I received a call late Sunday evening and I listened as my friend’s voice quivered and her tone lowered as I sensed the pain in her voice. She was telling me about a friend’s upcoming wedding, that she wasn’t sure she could buy another dress, sit back, and watch as one of our friends stood in front of the altar and said their vows. She felt that she was reliving a dream she had envisioned for herself and yet as she neared the forty-year mark it seemed as though this dream was no longer possible.
We had enjoyed our twenties together, having spent ladies’ night eating at expensive restaurants and going to the movies, giving updates on our dating lives, and striving in our careers. However, we both felt that we were missing out, unable to experience what it meant to come home to a loved one and to a house filled with kids running up to greet you as you entered after a long day in the office. We had spent years in college, moved up in our careers, and had been blessed to make enough money to buy our own places. Even with all of this success, we didn’t have anyone to share it with. As I listened to her, I thought of the many women in my life who were finding themselves in this position. I too, until my current relationship had moments when I wondered if marriage was truly attainable.
Now flee from youthful lusts and pursue righteousness, faith, love, and peace with those who call on the Lord from a pure heart. – 2 Timothy 2:22
It was hard to listen and not have an answer beyond quoting women in the Bible like Rachel who had waited 14 years to marry Jacob or those like Hannah who was barren for many years and had children later in life. It was easy to suggest that she spend time doing what she loves and be open to meeting someone in those situations but it also was important that I acknowledge these feelings because I too have had them and I recognized that the pandemic had made being single so much harder. After all, it had been over a year since we last met up for brunch and our families lived out of state.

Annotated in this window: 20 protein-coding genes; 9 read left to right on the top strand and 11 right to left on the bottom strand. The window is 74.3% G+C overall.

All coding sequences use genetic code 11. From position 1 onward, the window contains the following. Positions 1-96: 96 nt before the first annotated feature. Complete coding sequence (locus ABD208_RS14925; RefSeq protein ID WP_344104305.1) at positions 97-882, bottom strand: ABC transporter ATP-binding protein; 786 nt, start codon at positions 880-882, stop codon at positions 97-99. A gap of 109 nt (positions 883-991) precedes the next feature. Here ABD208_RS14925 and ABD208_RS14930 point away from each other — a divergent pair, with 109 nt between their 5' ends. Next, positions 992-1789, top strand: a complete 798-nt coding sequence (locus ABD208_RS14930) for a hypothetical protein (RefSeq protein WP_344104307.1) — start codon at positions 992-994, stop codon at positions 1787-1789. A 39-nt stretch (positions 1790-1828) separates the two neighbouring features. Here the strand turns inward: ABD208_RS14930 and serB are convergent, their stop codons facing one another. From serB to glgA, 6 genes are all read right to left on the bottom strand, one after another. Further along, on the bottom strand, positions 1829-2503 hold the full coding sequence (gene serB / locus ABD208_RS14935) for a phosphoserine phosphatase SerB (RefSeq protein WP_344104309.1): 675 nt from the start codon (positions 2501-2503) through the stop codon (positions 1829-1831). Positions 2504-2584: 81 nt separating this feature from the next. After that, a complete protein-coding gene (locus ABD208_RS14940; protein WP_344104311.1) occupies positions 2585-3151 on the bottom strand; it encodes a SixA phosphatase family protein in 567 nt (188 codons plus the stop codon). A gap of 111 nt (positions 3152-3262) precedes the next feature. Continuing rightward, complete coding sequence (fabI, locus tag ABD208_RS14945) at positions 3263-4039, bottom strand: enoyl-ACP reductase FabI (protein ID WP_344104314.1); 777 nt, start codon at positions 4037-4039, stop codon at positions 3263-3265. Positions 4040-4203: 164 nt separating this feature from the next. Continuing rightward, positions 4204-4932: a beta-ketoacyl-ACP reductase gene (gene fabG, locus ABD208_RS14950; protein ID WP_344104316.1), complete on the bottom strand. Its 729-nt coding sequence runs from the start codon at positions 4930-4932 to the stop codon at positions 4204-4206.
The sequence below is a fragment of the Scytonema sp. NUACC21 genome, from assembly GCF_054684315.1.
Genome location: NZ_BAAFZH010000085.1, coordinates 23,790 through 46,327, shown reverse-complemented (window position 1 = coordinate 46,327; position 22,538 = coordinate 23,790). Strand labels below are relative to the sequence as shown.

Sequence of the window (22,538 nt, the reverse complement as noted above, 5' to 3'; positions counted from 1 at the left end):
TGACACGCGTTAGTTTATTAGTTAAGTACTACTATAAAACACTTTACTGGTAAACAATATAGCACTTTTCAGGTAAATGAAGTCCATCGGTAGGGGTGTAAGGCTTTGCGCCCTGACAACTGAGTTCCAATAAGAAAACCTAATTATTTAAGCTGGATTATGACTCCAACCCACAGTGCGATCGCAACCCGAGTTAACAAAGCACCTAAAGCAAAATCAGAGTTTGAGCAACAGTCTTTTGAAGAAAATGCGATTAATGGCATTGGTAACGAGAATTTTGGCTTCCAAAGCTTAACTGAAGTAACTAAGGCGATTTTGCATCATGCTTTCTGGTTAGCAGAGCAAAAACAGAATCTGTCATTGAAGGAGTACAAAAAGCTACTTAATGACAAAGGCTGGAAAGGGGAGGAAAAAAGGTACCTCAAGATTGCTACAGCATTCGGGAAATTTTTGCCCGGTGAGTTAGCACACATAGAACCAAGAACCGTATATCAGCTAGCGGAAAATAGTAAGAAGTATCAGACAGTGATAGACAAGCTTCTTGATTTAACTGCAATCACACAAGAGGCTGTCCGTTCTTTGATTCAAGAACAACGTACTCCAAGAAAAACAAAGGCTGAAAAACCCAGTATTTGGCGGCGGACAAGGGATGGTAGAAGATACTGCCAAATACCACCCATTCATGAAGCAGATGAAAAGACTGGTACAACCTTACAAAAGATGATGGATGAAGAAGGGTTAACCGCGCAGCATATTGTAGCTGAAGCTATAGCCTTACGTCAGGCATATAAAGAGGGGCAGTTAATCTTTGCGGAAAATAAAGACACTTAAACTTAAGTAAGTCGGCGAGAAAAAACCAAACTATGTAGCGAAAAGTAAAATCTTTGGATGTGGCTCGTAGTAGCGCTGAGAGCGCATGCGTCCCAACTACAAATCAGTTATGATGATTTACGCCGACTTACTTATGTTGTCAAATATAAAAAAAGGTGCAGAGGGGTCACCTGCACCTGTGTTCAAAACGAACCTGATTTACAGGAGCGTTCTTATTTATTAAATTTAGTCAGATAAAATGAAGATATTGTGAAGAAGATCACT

If you are dealing with loneliness, know that it is okay to be alone. It is okay to go through the emotions and wonder why you haven’t gotten married. It’s also okay to not attend another wedding if you don’t want to. There are ways to support friends while taking care of your mental health. First, cry out to God for what you want and acknowledge how blessed you are. Second, be willing to look within and be honest with yourself about where you needed to better yourself to be prepared for a life of marriage. Third, recognize that our timing is not always aligned with God’s timing. And finally, remember that the Bible doesn’t state that we must be married by a certain age.
Love is patient, love is kind, it is not jealous; love does not brag, it is not arrogant. It does not act disgracefully, it does not seek its own benefit; it is not provoked, does not keep an account of a wrong suffered, – 1 Corinthians 13:4-5
Preparing for marriage takes time and those steps may look different for all of us. Are you too picky? Are you only career-focused? Are you done with partying every weekend? These are just a few things to think about when considering a life with a partner. Are you ready to become one with someone and deal with all of the things that come with that? Unconditional love, compromise, respect, and more.